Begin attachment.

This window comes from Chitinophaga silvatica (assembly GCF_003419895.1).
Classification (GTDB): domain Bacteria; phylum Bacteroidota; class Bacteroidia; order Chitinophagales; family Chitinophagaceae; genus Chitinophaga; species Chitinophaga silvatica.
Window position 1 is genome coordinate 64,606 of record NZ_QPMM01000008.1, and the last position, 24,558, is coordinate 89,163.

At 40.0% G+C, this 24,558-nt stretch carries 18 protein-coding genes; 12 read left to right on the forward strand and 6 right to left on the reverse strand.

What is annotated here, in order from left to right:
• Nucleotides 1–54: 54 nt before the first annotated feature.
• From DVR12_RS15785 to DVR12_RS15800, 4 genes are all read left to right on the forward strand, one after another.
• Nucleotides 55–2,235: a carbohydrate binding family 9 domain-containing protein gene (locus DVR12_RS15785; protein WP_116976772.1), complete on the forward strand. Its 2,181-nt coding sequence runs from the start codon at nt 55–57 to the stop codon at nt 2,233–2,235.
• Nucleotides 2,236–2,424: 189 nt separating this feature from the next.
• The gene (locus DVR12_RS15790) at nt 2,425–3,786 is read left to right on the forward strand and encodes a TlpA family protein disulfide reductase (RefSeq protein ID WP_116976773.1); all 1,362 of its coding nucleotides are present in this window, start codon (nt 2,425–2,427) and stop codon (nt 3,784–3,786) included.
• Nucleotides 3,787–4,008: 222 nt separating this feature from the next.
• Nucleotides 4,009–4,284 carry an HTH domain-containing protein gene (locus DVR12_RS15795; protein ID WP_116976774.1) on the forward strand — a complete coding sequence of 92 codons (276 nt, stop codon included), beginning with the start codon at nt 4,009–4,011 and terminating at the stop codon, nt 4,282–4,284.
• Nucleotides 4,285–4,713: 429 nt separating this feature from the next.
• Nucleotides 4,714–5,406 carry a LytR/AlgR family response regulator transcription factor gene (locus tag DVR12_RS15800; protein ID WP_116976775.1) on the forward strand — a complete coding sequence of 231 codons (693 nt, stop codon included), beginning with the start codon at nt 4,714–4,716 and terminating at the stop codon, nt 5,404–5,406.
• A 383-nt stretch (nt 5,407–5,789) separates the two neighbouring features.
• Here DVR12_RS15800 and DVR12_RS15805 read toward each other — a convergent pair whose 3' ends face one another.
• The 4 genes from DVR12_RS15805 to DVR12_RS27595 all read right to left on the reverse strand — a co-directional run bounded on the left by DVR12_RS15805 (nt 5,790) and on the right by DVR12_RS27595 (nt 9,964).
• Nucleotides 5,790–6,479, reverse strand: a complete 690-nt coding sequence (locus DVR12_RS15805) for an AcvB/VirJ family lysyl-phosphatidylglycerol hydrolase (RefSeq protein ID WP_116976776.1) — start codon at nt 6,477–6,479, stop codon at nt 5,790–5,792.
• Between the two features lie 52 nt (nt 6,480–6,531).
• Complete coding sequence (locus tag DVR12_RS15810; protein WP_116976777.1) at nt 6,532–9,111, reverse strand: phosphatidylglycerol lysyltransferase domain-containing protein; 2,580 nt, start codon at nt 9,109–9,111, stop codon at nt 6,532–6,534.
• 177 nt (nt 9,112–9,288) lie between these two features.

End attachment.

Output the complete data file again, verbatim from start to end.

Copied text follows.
This window comes from Chitinophaga silvatica (assembly GCF_003419895.1).
Classification (GTDB): domain Bacteria; phylum Bacteroidota; class Bacteroidia; order Chitinophagales; family Chitinophagaceae; genus Chitinophaga; species Chitinophaga silvatica.
Window position 1 is genome coordinate 64,606 of record NZ_QPMM01000008.1, and the last position, 24,558, is coordinate 89,163.

At 40.0% G+C, this 24,558-nt stretch carries 18 protein-coding genes; 12 read left to right on the forward strand and 6 right to left on the reverse strand.

What is annotated here, in order from left to right:
• Nucleotides 1–54: 54 nt before the first annotated feature.
• From DVR12_RS15785 to DVR12_RS15800, 4 genes are all read left to right on the forward strand, one after another.
• Nucleotides 55–2,235: a carbohydrate binding family 9 domain-containing protein gene (locus DVR12_RS15785; protein WP_116976772.1), complete on the forward strand. Its 2,181-nt coding sequence runs from the start codon at nt 55–57 to the stop codon at nt 2,233–2,235.
• Nucleotides 2,236–2,424: 189 nt separating this feature from the next.
• The gene (locus DVR12_RS15790) at nt 2,425–3,786 is read left to right on the forward strand and encodes a TlpA family protein disulfide reductase (RefSeq protein ID WP_116976773.1); all 1,362 of its coding nucleotides are present in this window, start codon (nt 2,425–2,427) and stop codon (nt 3,784–3,786) included.
• Nucleotides 3,787–4,008: 222 nt separating this feature from the next.
• Nucleotides 4,009–4,284 carry an HTH domain-containing protein gene (locus DVR12_RS15795; protein ID WP_116976774.1) on the forward strand — a complete coding sequence of 92 codons (276 nt, stop codon included), beginning with the start codon at nt 4,009–4,011 and terminating at the stop codon, nt 4,282–4,284.
• Nucleotides 4,285–4,713: 429 nt separating this feature from the next.
• Nucleotides 4,714–5,406 carry a LytR/AlgR family response regulator transcription factor gene (locus tag DVR12_RS15800; protein ID WP_116976775.1) on the forward strand — a complete coding sequence of 231 codons (693 nt, stop codon included), beginning with the start codon at nt 4,714–4,716 and terminating at the stop codon, nt 5,404–5,406.
• A 383-nt stretch (nt 5,407–5,789) separates the two neighbouring features.
• Here DVR12_RS15800 and DVR12_RS15805 read toward each other — a convergent pair whose 3' ends face one another.
• The 4 genes from DVR12_RS15805 to DVR12_RS27595 all read right to left on the reverse strand — a co-directional run bounded on the left by DVR12_RS15805 (nt 5,790) and on the right by DVR12_RS27595 (nt 9,964).
• Nucleotides 5,790–6,479, reverse strand: a complete 690-nt coding sequence (locus DVR12_RS15805) for an AcvB/VirJ family lysyl-phosphatidylglycerol hydrolase (RefSeq protein ID WP_116976776.1) — start codon at nt 6,477–6,479, stop codon at nt 5,790–5,792.
• Between the two features lie 52 nt (nt 6,480–6,531).
• Complete coding sequence (locus tag DVR12_RS15810; protein WP_116976777.1) at nt 6,532–9,111, reverse strand: phosphatidylglycerol lysyltransferase domain-containing protein; 2,580 nt, start codon at nt 9,109–9,111, stop codon at nt 6,532–6,534.
• 177 nt (nt 9,112–9,288) lie between these two features.